Behind the Ghost in the Shell
Anime interests and fascinates me, as it allows us to be taken to fantastical worlds that we normally wouldn’t get to see, even with the leaps and bounds that computer-generated imagery is able to provide for us these days. Many series’ of anime involve things that we would never see in real life, such as demons, magical powers, or even the technological advances of sustainable life in space, which we hope will happen someday, though not within our lifetime. Other series try and keep themselves rooted in a realistic type of world that we know of ourselves, but with certain flourishes that, for all we know, will become real one day. This brings me to Ghost in the Shell, an anime, and originally a manga, which takes place in a cyberpunk-like near future of 2030 in Japan in which people have become cyberized, including having cyberbrains and often times having prosthetic limbs which can give them strength not found in our organic bodies. Ghost in the Shell is one of my favorite anime series’ of all time because of this, which prompted me to take a closer look in to the television series titled Stand Alone Complex, and subsequently, Stand Alone Complex 2nd GIG for the second season.
Before we dig too deep into the specifics of the series, it is important to grasp the major details of the world in which they live in. To begin with, cyberbrains are a device which contain and augment the standard human brain, allowing humans to access computer networks, or to be transfered between bodies if the need arises. Since, in most cases, the brain still exists within the cyberbrain shell, it is believed that the ghost, or soul as we refer to it to, is still contained within. Because of cyberbrains however, hackers are able to potentially modify or take control of the contents within, allowing them to alter memories or even, in some cases, be able to control the victim’s body. Similar to real life, there are many issues with security when it comes to hackers and cyberbrains, which is a major theme in the Ghost in the Shell series. In regards to the time frame and setting of the world, nuclear World War III has occurred which has changed some of the topography of Japan, as well as non-nuclear World War IV, which has also been called the Second Vietnam War, which caused the collapse of many major powers in the world, including most third world countries, and has even divided the United States into three separate factions. Many organizations that existed in Japan originally, such as the Japan Self-Defense Forces, still exist, and follow articles of the Japanese Constitution that have existed since real world 1947, including article 9 which outlaws war as a means to settle international disputes involving the state. Details like these help root the story in a more realistic world.
Ghost in the Shell focuses on the members of a Japanese intelligence department called Public Security Section 9, a mostly black ops group which handles investigations and operations involving cyberwarfare and counter-terrorism. The group’s structure is based off of the real life Grenzschutzgruppe 9 der Bundespolizei, also known as the GSG 9, which is a German counter-terrorism unit. Following a Palestinian terrorist attack at the Summer Olympic Games in Germany in 1972, which ended with the deaths of many Israeli athletes due to the lack of training or equipment by the German police for such an attack, the GSG 9 was created as an anti-terrorism police force, due to the fact that German law forbids the use of military force in the civilian realm. According to many documents, the GSG 9 has completed over 1,500 missions in hostage-taking, terrorism, and other high value cases, though this number cannot be confirmed due to the fact that most of the missions are kept confidential for obvious reasons. In Ghost in the Shell, Public Security Section 9 is a small but extremely talented team, many of which have prosthetic enhancements due to various reasons, and come from varied backgrounds, such as an ex-Ranger, an ex-civilian police officer, and even a supposed yakuza member.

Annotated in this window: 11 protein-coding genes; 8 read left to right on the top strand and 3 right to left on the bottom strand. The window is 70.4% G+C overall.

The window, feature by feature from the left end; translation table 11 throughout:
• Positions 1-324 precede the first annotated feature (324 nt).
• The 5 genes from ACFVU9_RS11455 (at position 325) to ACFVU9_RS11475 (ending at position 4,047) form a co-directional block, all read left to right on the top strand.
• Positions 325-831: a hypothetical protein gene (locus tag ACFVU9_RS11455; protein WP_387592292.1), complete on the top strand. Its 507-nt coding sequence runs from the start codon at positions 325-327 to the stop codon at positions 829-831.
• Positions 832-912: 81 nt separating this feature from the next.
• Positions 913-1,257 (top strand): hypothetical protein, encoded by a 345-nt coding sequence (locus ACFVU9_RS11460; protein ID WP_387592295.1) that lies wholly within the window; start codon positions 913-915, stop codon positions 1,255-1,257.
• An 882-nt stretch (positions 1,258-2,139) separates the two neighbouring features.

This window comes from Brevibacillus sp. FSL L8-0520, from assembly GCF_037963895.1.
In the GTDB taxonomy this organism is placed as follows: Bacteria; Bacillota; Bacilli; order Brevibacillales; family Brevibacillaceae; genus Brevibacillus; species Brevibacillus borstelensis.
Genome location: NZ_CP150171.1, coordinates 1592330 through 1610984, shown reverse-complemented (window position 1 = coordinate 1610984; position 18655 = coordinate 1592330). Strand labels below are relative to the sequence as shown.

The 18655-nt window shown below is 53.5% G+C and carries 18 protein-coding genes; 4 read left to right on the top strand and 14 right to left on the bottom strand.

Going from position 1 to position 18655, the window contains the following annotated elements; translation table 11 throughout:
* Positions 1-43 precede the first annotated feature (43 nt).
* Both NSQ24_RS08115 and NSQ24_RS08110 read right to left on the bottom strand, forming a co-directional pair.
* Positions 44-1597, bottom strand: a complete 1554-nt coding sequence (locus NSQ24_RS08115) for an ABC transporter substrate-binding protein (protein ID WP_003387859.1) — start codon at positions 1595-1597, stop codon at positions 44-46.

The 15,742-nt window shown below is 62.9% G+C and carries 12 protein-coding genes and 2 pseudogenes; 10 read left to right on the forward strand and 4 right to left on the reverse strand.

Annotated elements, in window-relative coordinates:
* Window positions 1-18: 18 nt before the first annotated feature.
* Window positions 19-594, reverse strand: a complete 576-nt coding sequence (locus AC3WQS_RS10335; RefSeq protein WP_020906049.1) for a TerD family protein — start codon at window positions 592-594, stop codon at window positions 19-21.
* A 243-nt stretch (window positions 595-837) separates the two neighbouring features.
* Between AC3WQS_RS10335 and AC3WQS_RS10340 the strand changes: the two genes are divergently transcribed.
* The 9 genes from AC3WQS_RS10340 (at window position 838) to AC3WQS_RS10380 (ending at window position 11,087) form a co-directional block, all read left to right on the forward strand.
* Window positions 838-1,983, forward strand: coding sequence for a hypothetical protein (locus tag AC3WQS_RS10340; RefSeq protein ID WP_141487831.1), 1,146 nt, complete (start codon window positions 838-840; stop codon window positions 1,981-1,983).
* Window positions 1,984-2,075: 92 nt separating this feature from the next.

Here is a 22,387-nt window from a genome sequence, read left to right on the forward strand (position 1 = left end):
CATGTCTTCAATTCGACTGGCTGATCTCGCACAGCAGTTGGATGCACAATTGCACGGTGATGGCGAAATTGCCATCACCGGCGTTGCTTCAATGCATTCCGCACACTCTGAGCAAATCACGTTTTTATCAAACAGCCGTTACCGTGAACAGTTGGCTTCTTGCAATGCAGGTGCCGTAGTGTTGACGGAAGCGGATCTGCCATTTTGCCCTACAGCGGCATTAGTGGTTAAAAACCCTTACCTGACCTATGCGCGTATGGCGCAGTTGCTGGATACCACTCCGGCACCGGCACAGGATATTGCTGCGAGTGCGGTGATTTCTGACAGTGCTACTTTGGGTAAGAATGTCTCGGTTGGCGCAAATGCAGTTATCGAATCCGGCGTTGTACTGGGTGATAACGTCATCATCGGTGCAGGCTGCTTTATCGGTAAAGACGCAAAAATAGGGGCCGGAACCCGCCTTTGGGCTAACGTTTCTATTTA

When many people see the first season of Ghost in the Shell: Stand Alone Complex, they will notice that it focuses on the Laughing Man incident, and will recognize the logo from around the Internet. The Laughing Man is an extremely skilled hacker who found that many corporations, including the Japanese government itself, had covered up information of an inexpensive cure to a cyberization disease called cyberbrain sclerosis in order to profit from a more expensive treatment. Cyberbrain sclerosis is a disease in which brain tissue hardens due to the process of being cyberized, and is considered to be the cancer of that time frame. While it is described as being extremely rare, it is said to be incurable by current means. The Laughing Man tries to expose the truth by abducting the owner of one of the companies associated with the more expensive treatment and attempting to force him to admit the truth on live television, hacking into the feed and plastering the iconic Laughing Man logo over his face so that he isn’t recognized. Even though he failed, he was labeled as a terrorist and thus the story of Stand Alone Complex takes place. The Laughing Man name is based off of the short story with the same name by J. D. Salinger, in which a young adult named “The Chief” recounts stories of a man called the Laughing Man, a man who wears a mask and performs fantastical missions to help people. One of the quotes in the story reads, “I thought what I’d do was, I’d pretend I was one of those deaf-mutes”, a phrase from J. D. Salinger’s The Catcher in the Rye. This quote can be found in the Laughing Man’s logo which you see throughout the series.